Unleashed: Extreme Version Louis Leterrier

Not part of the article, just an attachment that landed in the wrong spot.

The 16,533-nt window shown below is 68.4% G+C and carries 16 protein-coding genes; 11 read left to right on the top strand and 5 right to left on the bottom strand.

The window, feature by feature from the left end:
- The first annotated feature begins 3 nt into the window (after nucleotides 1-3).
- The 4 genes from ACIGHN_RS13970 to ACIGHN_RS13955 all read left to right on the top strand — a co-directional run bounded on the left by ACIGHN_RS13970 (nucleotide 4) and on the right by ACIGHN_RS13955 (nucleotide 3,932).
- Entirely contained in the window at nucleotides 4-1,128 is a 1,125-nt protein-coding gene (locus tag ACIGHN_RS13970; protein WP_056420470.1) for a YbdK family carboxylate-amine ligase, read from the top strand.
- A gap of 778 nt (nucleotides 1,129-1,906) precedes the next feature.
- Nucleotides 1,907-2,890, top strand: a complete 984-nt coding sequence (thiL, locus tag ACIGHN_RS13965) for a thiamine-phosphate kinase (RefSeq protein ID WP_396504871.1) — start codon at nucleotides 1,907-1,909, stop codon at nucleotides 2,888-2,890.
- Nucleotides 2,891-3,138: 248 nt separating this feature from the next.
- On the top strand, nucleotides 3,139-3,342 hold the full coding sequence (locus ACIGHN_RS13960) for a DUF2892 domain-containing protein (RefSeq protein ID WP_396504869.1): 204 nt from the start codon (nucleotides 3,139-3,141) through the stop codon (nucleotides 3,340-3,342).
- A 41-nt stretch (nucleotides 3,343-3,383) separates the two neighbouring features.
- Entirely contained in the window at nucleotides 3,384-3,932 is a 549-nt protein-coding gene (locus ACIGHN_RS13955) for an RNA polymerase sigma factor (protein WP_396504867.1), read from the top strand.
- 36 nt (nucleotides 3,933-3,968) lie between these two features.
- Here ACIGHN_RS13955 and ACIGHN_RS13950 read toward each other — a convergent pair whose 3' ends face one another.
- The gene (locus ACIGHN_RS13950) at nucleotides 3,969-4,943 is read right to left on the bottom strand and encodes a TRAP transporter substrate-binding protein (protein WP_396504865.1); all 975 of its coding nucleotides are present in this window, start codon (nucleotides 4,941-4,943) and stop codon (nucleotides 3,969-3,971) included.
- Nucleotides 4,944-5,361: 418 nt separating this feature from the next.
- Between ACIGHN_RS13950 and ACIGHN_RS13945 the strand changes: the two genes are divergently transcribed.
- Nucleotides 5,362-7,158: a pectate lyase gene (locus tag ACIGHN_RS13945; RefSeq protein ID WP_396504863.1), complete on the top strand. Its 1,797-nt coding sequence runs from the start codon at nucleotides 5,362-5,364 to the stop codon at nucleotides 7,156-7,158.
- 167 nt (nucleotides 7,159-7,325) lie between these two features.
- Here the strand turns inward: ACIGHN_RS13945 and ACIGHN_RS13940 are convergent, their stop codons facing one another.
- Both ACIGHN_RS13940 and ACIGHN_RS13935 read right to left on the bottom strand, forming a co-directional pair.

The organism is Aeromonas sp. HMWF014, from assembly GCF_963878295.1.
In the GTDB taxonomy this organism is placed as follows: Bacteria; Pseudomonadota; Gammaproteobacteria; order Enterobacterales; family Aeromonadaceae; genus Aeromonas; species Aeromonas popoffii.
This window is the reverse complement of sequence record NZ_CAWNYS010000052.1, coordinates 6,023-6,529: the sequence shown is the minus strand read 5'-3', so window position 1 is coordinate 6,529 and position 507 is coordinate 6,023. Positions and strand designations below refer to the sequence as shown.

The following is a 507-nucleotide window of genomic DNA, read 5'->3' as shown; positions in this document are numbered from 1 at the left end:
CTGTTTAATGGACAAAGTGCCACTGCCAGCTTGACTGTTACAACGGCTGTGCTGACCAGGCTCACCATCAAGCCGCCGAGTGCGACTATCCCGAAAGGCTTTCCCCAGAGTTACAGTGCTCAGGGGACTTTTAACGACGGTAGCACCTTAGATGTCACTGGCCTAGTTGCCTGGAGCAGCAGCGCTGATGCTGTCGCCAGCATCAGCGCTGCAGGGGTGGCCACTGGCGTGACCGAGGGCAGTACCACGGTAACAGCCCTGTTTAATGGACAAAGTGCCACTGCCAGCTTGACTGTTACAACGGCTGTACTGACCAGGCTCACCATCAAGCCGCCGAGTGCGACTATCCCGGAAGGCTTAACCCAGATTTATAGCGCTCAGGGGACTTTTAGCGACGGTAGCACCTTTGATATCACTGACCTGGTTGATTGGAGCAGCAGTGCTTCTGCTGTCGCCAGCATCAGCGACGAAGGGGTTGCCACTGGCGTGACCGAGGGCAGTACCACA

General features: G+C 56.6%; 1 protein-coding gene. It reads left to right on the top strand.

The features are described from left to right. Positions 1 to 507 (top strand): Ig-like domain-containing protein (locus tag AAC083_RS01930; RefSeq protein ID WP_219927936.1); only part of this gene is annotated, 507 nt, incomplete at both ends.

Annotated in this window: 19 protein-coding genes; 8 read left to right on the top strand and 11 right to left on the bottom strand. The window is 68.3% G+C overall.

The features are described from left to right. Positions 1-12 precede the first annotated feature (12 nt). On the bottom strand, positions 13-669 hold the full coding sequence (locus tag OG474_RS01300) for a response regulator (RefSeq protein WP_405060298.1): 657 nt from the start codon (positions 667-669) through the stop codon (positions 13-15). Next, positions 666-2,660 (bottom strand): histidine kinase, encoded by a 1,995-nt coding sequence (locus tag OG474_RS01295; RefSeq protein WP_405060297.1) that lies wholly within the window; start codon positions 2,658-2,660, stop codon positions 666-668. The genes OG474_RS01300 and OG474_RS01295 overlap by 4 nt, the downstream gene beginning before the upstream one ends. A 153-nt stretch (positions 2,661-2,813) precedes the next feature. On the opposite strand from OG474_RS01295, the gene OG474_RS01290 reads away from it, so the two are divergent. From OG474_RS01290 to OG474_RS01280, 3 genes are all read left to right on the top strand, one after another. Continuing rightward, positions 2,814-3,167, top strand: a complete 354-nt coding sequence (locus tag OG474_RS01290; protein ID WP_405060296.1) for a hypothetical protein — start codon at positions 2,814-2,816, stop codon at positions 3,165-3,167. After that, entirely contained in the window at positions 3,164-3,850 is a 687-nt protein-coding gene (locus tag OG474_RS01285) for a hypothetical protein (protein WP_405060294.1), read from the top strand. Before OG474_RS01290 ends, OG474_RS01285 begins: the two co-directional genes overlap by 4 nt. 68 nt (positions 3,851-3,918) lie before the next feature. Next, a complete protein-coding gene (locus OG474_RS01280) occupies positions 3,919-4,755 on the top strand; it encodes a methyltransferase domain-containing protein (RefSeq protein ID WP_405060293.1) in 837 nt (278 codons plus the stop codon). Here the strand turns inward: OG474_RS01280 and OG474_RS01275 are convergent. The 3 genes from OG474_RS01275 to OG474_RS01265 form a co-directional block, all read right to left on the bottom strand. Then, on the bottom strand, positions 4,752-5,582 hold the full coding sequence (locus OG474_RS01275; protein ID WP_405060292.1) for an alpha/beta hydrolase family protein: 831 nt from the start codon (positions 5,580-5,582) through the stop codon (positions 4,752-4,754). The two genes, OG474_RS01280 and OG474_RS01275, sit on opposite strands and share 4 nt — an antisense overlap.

Danny the Dog (Jet Li) has been kept captive most of his life, trained to kill by an evil little gangster (Bob Hoskins) who uses him to threaten debtors. Talk about classical conditioning gone bad. The film begins with top-notch action sequences choreographed by Yuen Wo Ping. Li's martial-arts have carried many movies in the past with varying degrees pf success; here, the producers try to combine his lightning-fast moves with a heart-tugging plot. Danny is rescued by a blind piano-tuner (Morgan Freeman) who takes the child-like pugilist under his wing. Some might find the balance of action and serious drama a welcome change, others may tune out during the long periods of emotional discovery. It's charming when Freeman and his step-daughter teach Danny about ice-cream headaches and table etiquette, but the crippling emotional issues Danny faces aren't particularly light-hearted, so Unleashed struggles to find the proper tone. The film was written and produced by Luc Besson, the celebrated director of The Professional. While the theme of innocence mixed with violence is also present, Unleashed isn't anywhere near as cool or stylish. Freeman is likable as usual, and Li's performance is quite good, and there are enough pleasant moments to keep audiences waiting for the 100 or so bad guys Danny fights at the end in order to achieve catharsis. The DVD contains both extreme and extended versions. Bonus materials include an inside look at the choreography of Ping, standard "behind the scenes" footage, an interview with the director and music videos by Massive Attack and the RZA. (Alliance Atlantis)